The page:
Books Children

Riding on a Beam of Light Guest Post by Ramsey Dean #JKSSummerReads

It’s Albert Einstein, yo.  He doesn’t need an introduction.

Albert Einstein has long been synonymous with genius and intellect. The famous physicist gave us a new look at the world all around us, big and small, through his observations. But from riding on a beam of light to the theory of relativity, Einstein credited it all to a sense of wonder.


While famous for his more complex ideas, he always had a memorable answer on becoming Einstein and being called a genius. Here’s some of my favorites:

1. “I have no special talent. I am only passionately curious.”

2. “IRiding on a Beam of Lightt’s not that I’m so smart, it’s just that I stay with problems longer.”

3. “Imagination is everything. It is the preview of life’s coming attractions.”

4. “Imagination is more important than knowledge. For while knowledge defines all we currently know and understand, imagination points to all we might yet discover and create.”

5. “The gift of fantasy has meant more to me than my talent for absorbing positive knowledge.”

6. “The only thing that interferes with my learning is my education.”

7. “Education is what remains after one has forgotten what one has learned in school.”

8. “No problem can be solved from the same level of consciousness that created it.”

9. “A person who never mad a mistake never tried anything new.”

10. “Everybody is a genius. But if you judge a fish by its ability to climb a tree, it will live its whole life believing that it is stupid.”

11. “Learn from yesterday, live for today, hope for tomorrow. The important thing is not to stop questioning.”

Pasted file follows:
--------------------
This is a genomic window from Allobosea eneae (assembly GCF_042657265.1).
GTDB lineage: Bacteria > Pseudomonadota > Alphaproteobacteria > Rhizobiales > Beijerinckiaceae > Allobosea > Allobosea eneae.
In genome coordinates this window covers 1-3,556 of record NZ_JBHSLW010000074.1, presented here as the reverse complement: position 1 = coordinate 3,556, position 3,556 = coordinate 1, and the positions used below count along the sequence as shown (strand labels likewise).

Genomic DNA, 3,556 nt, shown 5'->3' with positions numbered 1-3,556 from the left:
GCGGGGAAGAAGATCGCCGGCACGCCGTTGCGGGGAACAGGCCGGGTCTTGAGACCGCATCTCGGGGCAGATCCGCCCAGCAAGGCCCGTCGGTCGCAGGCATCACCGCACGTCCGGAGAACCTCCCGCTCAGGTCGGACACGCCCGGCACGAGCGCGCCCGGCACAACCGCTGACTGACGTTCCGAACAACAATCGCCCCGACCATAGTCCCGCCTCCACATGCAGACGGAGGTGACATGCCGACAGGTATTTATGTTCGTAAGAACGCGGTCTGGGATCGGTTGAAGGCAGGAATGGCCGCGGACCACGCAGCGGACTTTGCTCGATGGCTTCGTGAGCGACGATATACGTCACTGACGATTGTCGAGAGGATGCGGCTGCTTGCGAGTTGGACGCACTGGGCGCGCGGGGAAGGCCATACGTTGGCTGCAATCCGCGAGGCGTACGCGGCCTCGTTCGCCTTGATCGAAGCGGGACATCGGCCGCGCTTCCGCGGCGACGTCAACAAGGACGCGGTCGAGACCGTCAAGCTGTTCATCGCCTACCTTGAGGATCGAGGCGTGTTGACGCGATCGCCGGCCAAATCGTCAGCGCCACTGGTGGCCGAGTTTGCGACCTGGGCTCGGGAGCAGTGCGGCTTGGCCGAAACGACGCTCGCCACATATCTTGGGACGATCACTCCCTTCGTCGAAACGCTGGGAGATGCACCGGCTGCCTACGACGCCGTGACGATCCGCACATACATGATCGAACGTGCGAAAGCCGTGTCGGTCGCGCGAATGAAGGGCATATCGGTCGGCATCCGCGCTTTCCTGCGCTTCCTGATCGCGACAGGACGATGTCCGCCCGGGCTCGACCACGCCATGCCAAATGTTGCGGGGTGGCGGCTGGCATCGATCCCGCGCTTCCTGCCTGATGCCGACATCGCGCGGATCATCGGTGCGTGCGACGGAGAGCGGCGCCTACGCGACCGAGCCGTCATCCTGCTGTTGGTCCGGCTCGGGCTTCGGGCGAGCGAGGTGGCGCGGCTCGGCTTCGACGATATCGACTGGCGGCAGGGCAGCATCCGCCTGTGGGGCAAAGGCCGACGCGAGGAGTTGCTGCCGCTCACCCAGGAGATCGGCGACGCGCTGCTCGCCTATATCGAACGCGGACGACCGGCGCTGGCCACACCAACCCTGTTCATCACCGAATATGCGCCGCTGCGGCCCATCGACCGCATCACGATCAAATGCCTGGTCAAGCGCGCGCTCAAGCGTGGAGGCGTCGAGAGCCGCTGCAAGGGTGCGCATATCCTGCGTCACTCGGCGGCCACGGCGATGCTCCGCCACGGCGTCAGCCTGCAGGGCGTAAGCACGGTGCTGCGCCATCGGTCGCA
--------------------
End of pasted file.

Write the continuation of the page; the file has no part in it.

Books Children

JKS Summer Beach Reads Virtual Tour Fun Reads for Kids #JKSSummerReads


Who doesn’t love a good beach read? No one, that’s who!  That’s why I’m happy that it’s summer because now you can read all the fun beachy books you want!

Let me share what I’m thinking with you:

Riding on a Beam of Light

Riding on a Beam of Light by Ramsey Dean (stop back later for a fun guest post!)

“It’s perfect for bedtime reading, and one I’m sure kids will ask to have repeated often – and maybe even get inspired by.” –

Albert Einstein famously put emphasis on the power of imagination and so does Riding on a Beam of Light. When Einstein won the Nobel Prize, he credited his own boyhood idea of riding on a beam of light with the spark that led him to his theory of special relativity. In this intricately illustrated storybook, lights-out turns into learning but instead of a history lesson we transcend to see the world from young Albert Einstein’s point of view, with a sense of fascination and adventure reminiscent of Harold from Harold and the Purple Crayon and Max from Where the Wild Things Are. At it’s heart is a story about imagination and dreaming, with gorgeous illustrations that captures our grown-up hearts and our children’s curiosity. Can young minds change the world? Einstein proved it and now Riding on a Beam of Light brings that message to kids in terms they can celebrate on their scooter. So, turn the light on and off, discuss the speed of light, and have your child imagining what young Albert Einstein imagined as a child. This is a book parents can begin enjoying before the kids even understand language (or physics).